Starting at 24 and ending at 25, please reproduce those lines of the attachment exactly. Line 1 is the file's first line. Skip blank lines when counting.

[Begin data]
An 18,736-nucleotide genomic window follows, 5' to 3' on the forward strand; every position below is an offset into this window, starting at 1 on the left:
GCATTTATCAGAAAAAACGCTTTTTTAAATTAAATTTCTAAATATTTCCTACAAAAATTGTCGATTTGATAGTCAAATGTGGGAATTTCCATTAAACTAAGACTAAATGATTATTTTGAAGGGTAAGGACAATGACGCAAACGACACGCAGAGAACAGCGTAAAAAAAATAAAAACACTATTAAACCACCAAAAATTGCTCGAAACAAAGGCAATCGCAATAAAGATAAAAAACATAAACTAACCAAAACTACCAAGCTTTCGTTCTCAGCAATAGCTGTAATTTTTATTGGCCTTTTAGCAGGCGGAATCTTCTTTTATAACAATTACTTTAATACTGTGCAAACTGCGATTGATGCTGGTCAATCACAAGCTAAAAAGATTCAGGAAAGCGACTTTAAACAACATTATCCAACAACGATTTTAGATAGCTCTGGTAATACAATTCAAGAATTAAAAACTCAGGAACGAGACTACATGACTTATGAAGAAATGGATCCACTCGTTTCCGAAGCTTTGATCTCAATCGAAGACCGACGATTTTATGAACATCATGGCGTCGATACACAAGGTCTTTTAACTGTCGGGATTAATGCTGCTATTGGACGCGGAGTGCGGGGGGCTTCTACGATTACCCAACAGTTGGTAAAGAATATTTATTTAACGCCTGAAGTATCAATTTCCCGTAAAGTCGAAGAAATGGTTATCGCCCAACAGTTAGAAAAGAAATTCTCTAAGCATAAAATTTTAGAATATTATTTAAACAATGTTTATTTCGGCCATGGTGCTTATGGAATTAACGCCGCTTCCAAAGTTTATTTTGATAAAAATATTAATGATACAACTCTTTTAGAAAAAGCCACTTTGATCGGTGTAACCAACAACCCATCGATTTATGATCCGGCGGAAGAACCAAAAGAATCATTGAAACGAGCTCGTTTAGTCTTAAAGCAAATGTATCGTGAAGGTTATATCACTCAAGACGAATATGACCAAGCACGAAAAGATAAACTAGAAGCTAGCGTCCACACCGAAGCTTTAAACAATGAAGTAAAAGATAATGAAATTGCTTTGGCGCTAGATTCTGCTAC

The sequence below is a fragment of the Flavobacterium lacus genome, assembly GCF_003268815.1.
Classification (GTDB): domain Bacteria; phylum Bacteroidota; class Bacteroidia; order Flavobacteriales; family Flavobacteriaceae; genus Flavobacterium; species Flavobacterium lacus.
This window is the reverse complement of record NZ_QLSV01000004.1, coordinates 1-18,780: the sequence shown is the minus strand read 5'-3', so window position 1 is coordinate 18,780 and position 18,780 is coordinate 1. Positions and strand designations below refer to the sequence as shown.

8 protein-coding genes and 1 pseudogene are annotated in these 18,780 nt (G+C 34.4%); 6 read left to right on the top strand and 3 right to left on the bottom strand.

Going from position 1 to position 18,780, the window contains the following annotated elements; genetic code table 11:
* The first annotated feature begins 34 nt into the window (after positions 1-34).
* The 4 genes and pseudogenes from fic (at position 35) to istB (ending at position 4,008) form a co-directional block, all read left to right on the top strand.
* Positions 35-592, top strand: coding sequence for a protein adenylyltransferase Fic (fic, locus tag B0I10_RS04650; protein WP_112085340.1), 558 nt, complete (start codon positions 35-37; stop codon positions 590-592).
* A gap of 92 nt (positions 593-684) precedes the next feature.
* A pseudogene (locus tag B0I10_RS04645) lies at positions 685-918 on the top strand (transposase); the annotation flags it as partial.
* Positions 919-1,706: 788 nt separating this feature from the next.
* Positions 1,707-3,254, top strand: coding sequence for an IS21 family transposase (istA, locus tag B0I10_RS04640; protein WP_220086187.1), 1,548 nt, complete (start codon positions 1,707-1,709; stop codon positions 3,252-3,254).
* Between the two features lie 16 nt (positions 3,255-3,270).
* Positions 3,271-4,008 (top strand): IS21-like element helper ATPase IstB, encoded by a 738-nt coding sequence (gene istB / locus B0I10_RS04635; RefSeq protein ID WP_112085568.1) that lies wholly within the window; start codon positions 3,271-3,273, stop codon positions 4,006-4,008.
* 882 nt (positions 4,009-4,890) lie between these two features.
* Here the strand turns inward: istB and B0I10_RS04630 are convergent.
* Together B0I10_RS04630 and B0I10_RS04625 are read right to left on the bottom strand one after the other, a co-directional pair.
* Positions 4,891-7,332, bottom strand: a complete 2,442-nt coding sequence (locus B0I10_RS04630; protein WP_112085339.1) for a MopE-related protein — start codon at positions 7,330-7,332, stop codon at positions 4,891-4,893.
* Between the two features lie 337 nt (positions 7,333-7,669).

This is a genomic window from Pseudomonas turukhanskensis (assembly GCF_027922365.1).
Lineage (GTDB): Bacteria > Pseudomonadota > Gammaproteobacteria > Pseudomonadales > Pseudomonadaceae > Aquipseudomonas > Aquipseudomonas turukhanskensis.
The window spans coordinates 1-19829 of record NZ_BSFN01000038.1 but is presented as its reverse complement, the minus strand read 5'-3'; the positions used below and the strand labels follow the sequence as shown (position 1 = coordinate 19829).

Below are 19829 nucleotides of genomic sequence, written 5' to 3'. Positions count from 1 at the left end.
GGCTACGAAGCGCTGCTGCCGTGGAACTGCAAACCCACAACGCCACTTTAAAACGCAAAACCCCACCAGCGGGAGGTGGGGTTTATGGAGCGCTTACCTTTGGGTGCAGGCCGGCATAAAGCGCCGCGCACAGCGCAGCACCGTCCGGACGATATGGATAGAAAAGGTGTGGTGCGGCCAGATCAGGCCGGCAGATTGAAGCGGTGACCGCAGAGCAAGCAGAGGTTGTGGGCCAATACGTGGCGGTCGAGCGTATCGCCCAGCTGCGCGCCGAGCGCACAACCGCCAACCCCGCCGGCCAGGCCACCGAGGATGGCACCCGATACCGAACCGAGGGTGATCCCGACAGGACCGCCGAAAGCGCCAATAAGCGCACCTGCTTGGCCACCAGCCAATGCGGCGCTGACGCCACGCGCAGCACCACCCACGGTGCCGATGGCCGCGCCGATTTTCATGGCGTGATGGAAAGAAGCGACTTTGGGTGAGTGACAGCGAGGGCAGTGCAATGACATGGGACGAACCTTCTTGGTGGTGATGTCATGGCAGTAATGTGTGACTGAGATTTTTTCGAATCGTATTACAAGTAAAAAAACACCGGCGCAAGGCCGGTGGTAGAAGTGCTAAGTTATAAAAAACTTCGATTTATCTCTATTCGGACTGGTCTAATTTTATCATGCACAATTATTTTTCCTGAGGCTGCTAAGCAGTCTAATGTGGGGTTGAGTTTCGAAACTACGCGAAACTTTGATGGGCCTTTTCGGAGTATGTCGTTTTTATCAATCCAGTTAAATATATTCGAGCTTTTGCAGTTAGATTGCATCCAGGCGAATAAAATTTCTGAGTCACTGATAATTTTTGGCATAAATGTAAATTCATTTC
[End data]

The window spans coordinates 1-19829 of record NZ_BSFN01000038.1 but is presented as its reverse complement, the minus strand read 5'-3'; the positions used below and the strand labels follow the sequence as shown (position 1 = coordinate 19829).

Below are 19829 nucleotides of genomic sequence, written 5' to 3'. Positions count from 1 at the left end.